The peak annual discharge of Abrahams Creek 2,000 feet (610 m) upstream of US Route 11 has a 10 percent chance of reaching 980 cubic feet per second (28 m3/s). It has a 2 percent chance of reaching 1,850 cubic feet per second (52 m3/s) and a 1 percent chance of reaching 2,400 cubic feet per second (68 m3/s). The peak annual discharge has a 0.2 percent chance of reaching 4,200 cubic feet per second (120 m3/s). The peak annual discharge of Abrahams Creek at its mouth has a 10 percent chance of reaching 950 cubic feet per second (27 m3/s). It has a 2 percent chance of reaching 1,650 cubic feet per second (47 m3/s) and a 1 percent chance of reaching 1,950 cubic feet per second (55 m3/s). The peak annual discharge has a 0.2 percent chance of reaching 2,600 cubic feet per second (74 m3/s).
The specific conductance of Abrahams Creek near Dallas ranged from 83 to 185 micro-siemens per centimeter at 25 °C (77 °F) in the early 1970s. The creek's pH was close to neutral, ranging from 6.6 to 7.3. The concentration of water hardness ranged from 36 to 53 milligrams per liter (0.036 to 0.053 oz/cu ft).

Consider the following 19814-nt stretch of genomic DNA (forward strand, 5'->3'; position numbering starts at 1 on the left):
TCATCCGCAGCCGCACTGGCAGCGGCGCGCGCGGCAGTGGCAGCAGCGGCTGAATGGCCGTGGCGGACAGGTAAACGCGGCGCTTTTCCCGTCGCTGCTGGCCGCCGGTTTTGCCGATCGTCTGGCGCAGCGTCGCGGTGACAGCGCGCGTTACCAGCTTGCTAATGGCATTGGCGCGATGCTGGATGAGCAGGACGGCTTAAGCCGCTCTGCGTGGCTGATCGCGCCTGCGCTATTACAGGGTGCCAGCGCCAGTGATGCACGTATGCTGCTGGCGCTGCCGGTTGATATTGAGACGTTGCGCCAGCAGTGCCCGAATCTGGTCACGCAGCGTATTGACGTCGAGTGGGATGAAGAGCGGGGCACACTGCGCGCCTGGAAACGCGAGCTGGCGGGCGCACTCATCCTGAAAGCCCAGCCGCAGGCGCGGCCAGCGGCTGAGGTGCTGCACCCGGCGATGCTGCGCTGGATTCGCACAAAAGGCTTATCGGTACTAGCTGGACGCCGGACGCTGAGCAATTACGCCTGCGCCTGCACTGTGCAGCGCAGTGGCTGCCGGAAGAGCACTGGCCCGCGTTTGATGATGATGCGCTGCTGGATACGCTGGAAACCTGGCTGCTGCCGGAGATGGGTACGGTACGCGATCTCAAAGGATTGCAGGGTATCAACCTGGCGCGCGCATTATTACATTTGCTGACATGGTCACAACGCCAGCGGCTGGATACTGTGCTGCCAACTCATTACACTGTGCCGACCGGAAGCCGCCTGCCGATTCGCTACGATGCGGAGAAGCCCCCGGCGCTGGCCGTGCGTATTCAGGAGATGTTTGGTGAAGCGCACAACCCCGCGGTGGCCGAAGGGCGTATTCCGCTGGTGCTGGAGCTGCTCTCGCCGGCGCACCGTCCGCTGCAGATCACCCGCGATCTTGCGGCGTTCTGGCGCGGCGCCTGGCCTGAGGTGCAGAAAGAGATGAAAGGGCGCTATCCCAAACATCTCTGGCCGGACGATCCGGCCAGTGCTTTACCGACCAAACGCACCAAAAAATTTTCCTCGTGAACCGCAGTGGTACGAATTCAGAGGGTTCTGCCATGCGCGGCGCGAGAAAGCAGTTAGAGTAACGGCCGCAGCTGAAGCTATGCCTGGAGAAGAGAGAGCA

As of 2007, the 20-year average annual precipitation rate is 41.63 inches (105.7 cm) per year. The 20-year average annual runoff rate is 3.46 inches (8.8 cm) per year. In the early 1970s, the water temperature of the creek near Dallas in several measurements ranged from 8 to 22 °C (46 to 72 °F).
Geography and geology
The elevation near the mouth of Abrahams Creek is 522 feet (159 m) above sea level. The elevation of the creek's source is between 1,140 and 1,160 feet (350 and 350 m) above sea level. The highest point in the watershed is on Bunker Hill, at slightly over 1,500 feet (460 m) above sea level. The lowest point in the watershed is at the creek's mouth.
There are plains to the north of Abrahams Creek. Wetlands known as the Abrahams Creek Wetlands are in the vicinity of the creek. They consist of several ponds along the side of the creek in Franklin Township, Kingston Township, and Dallas Township. The wetlands are listed on the Luzerne County Natural Areas Inventory. The creek is in entirely in the ridge and valley physiographic province, specifically, the Anthracite Valley Section. The Bunker Hill-Mount Lookout Ridge crosses the watershed and divides it into two drainage basins: the upper Abrahams Creek watershed, which consists of rolling hills, and the lower Abrahams Creek watershed, which is on a natural debris fan and the old floodplain of the Susquehanna River. Between the two is "The Hollow", a narrow canyon flowing through the ridge.
The course of Abrahams Creek has been altered by flood control projects. There is a sediment retention structure on the creek at the lower end of "The Hollow". Large portions of the creek, especially in its lower reaches, have undergone full stream channelization, with the stream channel being hardened by concrete or rock. In West Wyoming, a nearly mile-long stretch is lined with concrete. In the early 20th century, part of the creek above The Hollow had grouted stone walls, which were completed in the 1930s.